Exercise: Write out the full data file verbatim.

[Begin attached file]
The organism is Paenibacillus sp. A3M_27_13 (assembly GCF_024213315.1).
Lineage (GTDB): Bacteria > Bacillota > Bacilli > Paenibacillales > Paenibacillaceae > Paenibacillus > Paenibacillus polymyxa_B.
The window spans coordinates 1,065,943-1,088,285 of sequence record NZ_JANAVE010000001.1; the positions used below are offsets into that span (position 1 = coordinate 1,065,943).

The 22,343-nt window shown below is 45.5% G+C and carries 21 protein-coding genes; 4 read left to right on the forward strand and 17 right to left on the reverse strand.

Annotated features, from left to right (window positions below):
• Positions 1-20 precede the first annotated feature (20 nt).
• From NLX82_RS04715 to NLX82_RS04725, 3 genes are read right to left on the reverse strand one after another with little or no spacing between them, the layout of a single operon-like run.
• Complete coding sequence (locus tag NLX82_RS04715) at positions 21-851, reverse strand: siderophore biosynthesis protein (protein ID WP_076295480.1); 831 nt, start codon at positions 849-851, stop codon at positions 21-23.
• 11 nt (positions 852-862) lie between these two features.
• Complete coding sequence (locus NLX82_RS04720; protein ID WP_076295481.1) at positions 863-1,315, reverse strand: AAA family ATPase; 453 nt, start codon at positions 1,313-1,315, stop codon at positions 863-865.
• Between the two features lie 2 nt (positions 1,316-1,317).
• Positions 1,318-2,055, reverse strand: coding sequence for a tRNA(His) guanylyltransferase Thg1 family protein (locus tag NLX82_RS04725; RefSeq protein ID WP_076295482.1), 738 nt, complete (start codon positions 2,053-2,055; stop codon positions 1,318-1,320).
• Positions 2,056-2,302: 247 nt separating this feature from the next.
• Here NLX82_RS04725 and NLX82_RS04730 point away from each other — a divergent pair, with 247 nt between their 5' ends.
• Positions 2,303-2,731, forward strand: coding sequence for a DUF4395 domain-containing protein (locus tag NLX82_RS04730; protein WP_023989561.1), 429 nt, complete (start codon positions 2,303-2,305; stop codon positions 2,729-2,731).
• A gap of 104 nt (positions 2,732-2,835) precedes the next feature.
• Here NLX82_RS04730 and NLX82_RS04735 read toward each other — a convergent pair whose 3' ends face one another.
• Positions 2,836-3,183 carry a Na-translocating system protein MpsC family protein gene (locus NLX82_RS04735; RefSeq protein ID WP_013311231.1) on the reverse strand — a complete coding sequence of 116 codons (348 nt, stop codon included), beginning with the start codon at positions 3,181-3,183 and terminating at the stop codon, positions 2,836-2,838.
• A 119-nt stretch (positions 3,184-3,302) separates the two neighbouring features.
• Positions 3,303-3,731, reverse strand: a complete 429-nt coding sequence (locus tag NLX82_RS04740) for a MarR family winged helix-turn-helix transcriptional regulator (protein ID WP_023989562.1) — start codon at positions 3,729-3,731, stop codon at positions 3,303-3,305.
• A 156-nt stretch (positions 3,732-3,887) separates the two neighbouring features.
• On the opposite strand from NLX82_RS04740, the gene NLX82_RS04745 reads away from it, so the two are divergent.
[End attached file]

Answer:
The organism is Paenibacillus sp. A3M_27_13 (assembly GCF_024213315.1).
Lineage (GTDB): Bacteria > Bacillota > Bacilli > Paenibacillales > Paenibacillaceae > Paenibacillus > Paenibacillus polymyxa_B.
The window spans coordinates 1,065,943-1,088,285 of sequence record NZ_JANAVE010000001.1; the positions used below are offsets into that span (position 1 = coordinate 1,065,943).

The 22,343-nt window shown below is 45.5% G+C and carries 21 protein-coding genes; 4 read left to right on the forward strand and 17 right to left on the reverse strand.

Annotated features, from left to right (window positions below):
• Positions 1-20 precede the first annotated feature (20 nt).
• From NLX82_RS04715 to NLX82_RS04725, 3 genes are read right to left on the reverse strand one after another with little or no spacing between them, the layout of a single operon-like run.
• Complete coding sequence (locus tag NLX82_RS04715) at positions 21-851, reverse strand: siderophore biosynthesis protein (protein ID WP_076295480.1); 831 nt, start codon at positions 849-851, stop codon at positions 21-23.
• 11 nt (positions 852-862) lie between these two features.
• Complete coding sequence (locus NLX82_RS04720; protein ID WP_076295481.1) at positions 863-1,315, reverse strand: AAA family ATPase; 453 nt, start codon at positions 1,313-1,315, stop codon at positions 863-865.
• Between the two features lie 2 nt (positions 1,316-1,317).
• Positions 1,318-2,055, reverse strand: coding sequence for a tRNA(His) guanylyltransferase Thg1 family protein (locus tag NLX82_RS04725; RefSeq protein ID WP_076295482.1), 738 nt, complete (start codon positions 2,053-2,055; stop codon positions 1,318-1,320).
• Positions 2,056-2,302: 247 nt separating this feature from the next.
• Here NLX82_RS04725 and NLX82_RS04730 point away from each other — a divergent pair, with 247 nt between their 5' ends.
• Positions 2,303-2,731, forward strand: coding sequence for a DUF4395 domain-containing protein (locus tag NLX82_RS04730; protein WP_023989561.1), 429 nt, complete (start codon positions 2,303-2,305; stop codon positions 2,729-2,731).
• A gap of 104 nt (positions 2,732-2,835) precedes the next feature.
• Here NLX82_RS04730 and NLX82_RS04735 read toward each other — a convergent pair whose 3' ends face one another.
• Positions 2,836-3,183 carry a Na-translocating system protein MpsC family protein gene (locus NLX82_RS04735; RefSeq protein ID WP_013311231.1) on the reverse strand — a complete coding sequence of 116 codons (348 nt, stop codon included), beginning with the start codon at positions 3,181-3,183 and terminating at the stop codon, positions 2,836-2,838.
• A 119-nt stretch (positions 3,184-3,302) separates the two neighbouring features.
• Positions 3,303-3,731, reverse strand: a complete 429-nt coding sequence (locus tag NLX82_RS04740) for a MarR family winged helix-turn-helix transcriptional regulator (protein ID WP_023989562.1) — start codon at positions 3,729-3,731, stop codon at positions 3,303-3,305.
• A 156-nt stretch (positions 3,732-3,887) separates the two neighbouring features.
• On the opposite strand from NLX82_RS04740, the gene NLX82_RS04745 reads away from it, so the two are divergent.